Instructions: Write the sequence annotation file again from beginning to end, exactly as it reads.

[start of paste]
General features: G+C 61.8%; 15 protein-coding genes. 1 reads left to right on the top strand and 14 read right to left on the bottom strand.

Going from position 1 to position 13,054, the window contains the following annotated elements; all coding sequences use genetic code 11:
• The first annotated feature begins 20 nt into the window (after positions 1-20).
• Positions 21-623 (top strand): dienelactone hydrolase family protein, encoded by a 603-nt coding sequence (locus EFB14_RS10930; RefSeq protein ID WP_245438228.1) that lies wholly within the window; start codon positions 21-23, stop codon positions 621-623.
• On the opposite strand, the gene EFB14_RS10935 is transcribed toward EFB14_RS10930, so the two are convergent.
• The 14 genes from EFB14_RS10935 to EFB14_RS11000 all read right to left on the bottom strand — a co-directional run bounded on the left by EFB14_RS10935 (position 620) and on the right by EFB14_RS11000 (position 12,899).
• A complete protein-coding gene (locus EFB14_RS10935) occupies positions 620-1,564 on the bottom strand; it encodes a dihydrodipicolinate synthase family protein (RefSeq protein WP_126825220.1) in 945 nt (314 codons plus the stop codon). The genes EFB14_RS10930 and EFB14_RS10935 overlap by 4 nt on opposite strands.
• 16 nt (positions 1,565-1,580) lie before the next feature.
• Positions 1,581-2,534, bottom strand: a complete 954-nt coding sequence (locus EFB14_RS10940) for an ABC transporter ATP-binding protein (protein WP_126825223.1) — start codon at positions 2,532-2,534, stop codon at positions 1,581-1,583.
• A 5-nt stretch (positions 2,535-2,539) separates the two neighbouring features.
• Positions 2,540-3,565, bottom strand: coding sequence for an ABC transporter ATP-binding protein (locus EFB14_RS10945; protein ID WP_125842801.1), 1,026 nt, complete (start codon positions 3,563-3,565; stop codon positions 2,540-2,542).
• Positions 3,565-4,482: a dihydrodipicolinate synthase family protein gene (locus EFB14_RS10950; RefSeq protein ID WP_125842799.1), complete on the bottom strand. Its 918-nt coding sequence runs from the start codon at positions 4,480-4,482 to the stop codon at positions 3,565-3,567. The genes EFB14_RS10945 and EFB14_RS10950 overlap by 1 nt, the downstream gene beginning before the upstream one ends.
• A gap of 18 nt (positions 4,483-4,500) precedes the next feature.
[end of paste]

General features: G+C 61.8%; 15 protein-coding genes. 1 reads left to right on the top strand and 14 read right to left on the bottom strand.

Going from position 1 to position 13,054, the window contains the following annotated elements; all coding sequences use genetic code 11:
• The first annotated feature begins 20 nt into the window (after positions 1-20).
• Positions 21-623 (top strand): dienelactone hydrolase family protein, encoded by a 603-nt coding sequence (locus EFB14_RS10930; RefSeq protein ID WP_245438228.1) that lies wholly within the window; start codon positions 21-23, stop codon positions 621-623.
• On the opposite strand, the gene EFB14_RS10935 is transcribed toward EFB14_RS10930, so the two are convergent.
• The 14 genes from EFB14_RS10935 to EFB14_RS11000 all read right to left on the bottom strand — a co-directional run bounded on the left by EFB14_RS10935 (position 620) and on the right by EFB14_RS11000 (position 12,899).
• A complete protein-coding gene (locus EFB14_RS10935) occupies positions 620-1,564 on the bottom strand; it encodes a dihydrodipicolinate synthase family protein (RefSeq protein WP_126825220.1) in 945 nt (314 codons plus the stop codon). The genes EFB14_RS10930 and EFB14_RS10935 overlap by 4 nt on opposite strands.
• 16 nt (positions 1,565-1,580) lie before the next feature.
• Positions 1,581-2,534, bottom strand: a complete 954-nt coding sequence (locus EFB14_RS10940) for an ABC transporter ATP-binding protein (protein WP_126825223.1) — start codon at positions 2,532-2,534, stop codon at positions 1,581-1,583.
• A 5-nt stretch (positions 2,535-2,539) separates the two neighbouring features.
• Positions 2,540-3,565, bottom strand: coding sequence for an ABC transporter ATP-binding protein (locus EFB14_RS10945; protein ID WP_125842801.1), 1,026 nt, complete (start codon positions 3,563-3,565; stop codon positions 2,540-2,542).
• Positions 3,565-4,482: a dihydrodipicolinate synthase family protein gene (locus EFB14_RS10950; RefSeq protein ID WP_125842799.1), complete on the bottom strand. Its 918-nt coding sequence runs from the start codon at positions 4,480-4,482 to the stop codon at positions 3,565-3,567. The genes EFB14_RS10945 and EFB14_RS10950 overlap by 1 nt, the downstream gene beginning before the upstream one ends.
• A gap of 18 nt (positions 4,483-4,500) precedes the next feature.